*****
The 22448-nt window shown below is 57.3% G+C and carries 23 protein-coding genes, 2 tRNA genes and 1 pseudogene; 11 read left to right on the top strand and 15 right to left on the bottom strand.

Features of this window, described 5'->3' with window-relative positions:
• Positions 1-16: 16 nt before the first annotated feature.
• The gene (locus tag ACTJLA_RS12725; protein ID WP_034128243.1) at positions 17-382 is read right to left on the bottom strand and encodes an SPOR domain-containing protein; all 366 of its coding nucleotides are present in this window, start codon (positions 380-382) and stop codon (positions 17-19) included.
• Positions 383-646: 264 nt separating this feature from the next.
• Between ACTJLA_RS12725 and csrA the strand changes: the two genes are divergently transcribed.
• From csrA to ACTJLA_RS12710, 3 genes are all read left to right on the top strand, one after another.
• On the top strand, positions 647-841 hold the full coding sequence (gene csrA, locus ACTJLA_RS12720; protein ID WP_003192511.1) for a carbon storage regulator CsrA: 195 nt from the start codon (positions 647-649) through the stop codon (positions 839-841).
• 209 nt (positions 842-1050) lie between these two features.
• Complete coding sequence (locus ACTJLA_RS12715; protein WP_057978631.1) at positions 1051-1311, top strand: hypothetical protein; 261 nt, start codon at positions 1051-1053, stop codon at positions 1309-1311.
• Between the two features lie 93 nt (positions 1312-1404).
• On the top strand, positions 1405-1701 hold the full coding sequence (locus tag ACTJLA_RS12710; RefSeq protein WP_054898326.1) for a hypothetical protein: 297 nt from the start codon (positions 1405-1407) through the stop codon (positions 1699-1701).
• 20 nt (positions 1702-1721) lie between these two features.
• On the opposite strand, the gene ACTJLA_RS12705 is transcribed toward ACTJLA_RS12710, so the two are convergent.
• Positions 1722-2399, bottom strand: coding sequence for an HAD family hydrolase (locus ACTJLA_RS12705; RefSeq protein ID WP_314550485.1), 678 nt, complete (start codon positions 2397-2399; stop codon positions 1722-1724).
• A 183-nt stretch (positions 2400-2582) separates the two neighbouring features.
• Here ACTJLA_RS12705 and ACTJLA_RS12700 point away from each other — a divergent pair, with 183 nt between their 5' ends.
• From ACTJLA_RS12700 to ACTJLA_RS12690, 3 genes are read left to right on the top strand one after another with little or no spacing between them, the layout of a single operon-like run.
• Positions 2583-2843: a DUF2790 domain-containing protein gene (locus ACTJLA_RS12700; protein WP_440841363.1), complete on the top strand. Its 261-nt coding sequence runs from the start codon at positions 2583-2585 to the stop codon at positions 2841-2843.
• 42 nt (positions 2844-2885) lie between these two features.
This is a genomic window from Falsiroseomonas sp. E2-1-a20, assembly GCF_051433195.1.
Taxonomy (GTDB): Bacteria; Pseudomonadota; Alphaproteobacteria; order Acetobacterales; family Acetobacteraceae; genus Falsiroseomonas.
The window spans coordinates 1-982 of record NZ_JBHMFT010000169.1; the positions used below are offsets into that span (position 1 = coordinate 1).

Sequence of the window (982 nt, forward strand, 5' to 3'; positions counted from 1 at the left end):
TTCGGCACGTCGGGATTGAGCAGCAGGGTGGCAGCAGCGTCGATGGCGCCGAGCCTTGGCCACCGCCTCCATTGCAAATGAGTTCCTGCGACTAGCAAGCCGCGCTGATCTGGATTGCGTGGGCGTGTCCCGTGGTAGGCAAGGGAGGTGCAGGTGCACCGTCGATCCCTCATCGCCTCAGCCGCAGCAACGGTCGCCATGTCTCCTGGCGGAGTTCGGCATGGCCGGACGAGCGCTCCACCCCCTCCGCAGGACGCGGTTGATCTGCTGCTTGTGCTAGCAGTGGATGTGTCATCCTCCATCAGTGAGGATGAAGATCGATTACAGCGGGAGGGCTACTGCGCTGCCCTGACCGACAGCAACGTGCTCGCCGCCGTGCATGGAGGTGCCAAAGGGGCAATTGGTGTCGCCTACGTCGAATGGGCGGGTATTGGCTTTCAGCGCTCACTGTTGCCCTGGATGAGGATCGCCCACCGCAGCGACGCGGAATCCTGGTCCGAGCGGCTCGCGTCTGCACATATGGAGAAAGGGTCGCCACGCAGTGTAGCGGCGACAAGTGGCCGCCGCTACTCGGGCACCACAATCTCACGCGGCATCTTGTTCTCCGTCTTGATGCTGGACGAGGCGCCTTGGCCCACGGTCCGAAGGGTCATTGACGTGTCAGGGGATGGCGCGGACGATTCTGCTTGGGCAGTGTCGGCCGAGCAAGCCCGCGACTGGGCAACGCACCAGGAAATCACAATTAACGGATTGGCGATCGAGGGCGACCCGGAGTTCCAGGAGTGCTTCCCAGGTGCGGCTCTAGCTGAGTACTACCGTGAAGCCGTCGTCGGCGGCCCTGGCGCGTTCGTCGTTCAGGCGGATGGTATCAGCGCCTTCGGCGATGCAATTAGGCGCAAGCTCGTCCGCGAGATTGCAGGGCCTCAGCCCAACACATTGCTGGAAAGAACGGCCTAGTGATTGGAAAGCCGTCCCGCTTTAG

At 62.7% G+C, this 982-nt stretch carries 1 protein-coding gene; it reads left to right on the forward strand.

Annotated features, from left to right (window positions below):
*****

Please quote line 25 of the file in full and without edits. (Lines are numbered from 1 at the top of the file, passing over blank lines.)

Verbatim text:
TTCGGCACGTCGGGATTGAGCAGCAGGGTGGCAGCAGCGTCGATGGCGCCGAGCCTTGGCCACCGCCTCCATTGCAAATGAGTTCCTGCGACTAGCAAGCCGCGCTGATCTGGATTGCGTGGGCGTGTCCCGTGGTAGGCAAGGGAGGTGCAGGTGCACCGTCGATCCCTCATCGCCTCAGCCGCAGCAACGGTCGCCATGTCTCCTGGCGGAGTTCGGCATGGCCGGACGAGCGCTCCACCCCCTCCGCAGGACGCGGTTGATCTGCTGCTTGTGCTAGCAGTGGATGTGTCATCCTCCATCAGTGAGGATGAAGATCGATTACAGCGGGAGGGCTACTGCGCTGCCCTGACCGACAGCAACGTGCTCGCCGCCGTGCATGGAGGTGCCAAAGGGGCAATTGGTGTCGCCTACGTCGAATGGGCGGGTATTGGCTTTCAGCGCTCACTGTTGCCCTGGATGAGGATCGCCCACCGCAGCGACGCGGAATCCTGGTCCGAGCGGCTCGCGTCTGCACATATGGAGAAAGGGTCGCCACGCAGTGTAGCGGCGACAAGTGGCCGCCGCTACTCGGGCACCACAATCTCACGCGGCATCTTGTTCTCCGTCTTGATGCTGGACGAGGCGCCTTGGCCCACGGTCCGAAGGGTCATTGACGTGTCAGGGGATGGCGCGGACGATTCTGCTTGGGCAGTGTCGGCCGAGCAAGCCCGCGACTGGGCAACGCACCAGGAAATCACAATTAACGGATTGGCGATCGAGGGCGACCCGGAGTTCCAGGAGTGCTTCCCAGGTGCGGCTCTAGCTGAGTACTACCGTGAAGCCGTCGTCGGCGGCCCTGGCGCGTTCGTCGTTCAGGCGGATGGTATCAGCGCCTTCGGCGATGCAATTAGGCGCAAGCTCGTCCGCGAGATTGCAGGGCCTCAGCCCAACACATTGCTGGAAAGAACGGCCTAGTGATTGGAAAGCCGTCCCGCTTTAG